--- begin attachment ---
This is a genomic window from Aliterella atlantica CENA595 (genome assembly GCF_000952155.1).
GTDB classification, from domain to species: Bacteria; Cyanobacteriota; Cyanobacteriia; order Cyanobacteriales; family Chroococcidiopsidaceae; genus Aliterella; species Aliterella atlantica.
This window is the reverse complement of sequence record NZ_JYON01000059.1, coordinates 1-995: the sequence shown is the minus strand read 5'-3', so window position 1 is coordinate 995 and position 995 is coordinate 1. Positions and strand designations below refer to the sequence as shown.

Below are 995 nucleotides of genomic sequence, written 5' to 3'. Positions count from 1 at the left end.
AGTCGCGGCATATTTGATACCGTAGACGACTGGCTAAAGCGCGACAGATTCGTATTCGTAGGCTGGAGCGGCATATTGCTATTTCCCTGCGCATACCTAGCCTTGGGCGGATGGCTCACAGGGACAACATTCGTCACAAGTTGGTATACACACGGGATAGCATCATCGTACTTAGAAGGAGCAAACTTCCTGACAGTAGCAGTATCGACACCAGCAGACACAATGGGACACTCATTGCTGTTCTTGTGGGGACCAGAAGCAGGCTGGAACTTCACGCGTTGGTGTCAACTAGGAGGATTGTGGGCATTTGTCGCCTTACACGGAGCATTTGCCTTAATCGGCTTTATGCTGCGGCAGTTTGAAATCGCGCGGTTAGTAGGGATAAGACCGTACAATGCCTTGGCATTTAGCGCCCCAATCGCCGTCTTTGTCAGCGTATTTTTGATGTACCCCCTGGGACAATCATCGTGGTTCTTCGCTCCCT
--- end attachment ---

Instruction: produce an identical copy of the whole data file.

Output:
This is a genomic window from Aliterella atlantica CENA595 (genome assembly GCF_000952155.1).
GTDB classification, from domain to species: Bacteria; Cyanobacteriota; Cyanobacteriia; order Cyanobacteriales; family Chroococcidiopsidaceae; genus Aliterella; species Aliterella atlantica.
This window is the reverse complement of sequence record NZ_JYON01000059.1, coordinates 1-995: the sequence shown is the minus strand read 5'-3', so window position 1 is coordinate 995 and position 995 is coordinate 1. Positions and strand designations below refer to the sequence as shown.

Below are 995 nucleotides of genomic sequence, written 5' to 3'. Positions count from 1 at the left end.
AGTCGCGGCATATTTGATACCGTAGACGACTGGCTAAAGCGCGACAGATTCGTATTCGTAGGCTGGAGCGGCATATTGCTATTTCCCTGCGCATACCTAGCCTTGGGCGGATGGCTCACAGGGACAACATTCGTCACAAGTTGGTATACACACGGGATAGCATCATCGTACTTAGAAGGAGCAAACTTCCTGACAGTAGCAGTATCGACACCAGCAGACACAATGGGACACTCATTGCTGTTCTTGTGGGGACCAGAAGCAGGCTGGAACTTCACGCGTTGGTGTCAACTAGGAGGATTGTGGGCATTTGTCGCCTTACACGGAGCATTTGCCTTAATCGGCTTTATGCTGCGGCAGTTTGAAATCGCGCGGTTAGTAGGGATAAGACCGTACAATGCCTTGGCATTTAGCGCCCCAATCGCCGTCTTTGTCAGCGTATTTTTGATGTACCCCCTGGGACAATCATCGTGGTTCTTCGCTCCCT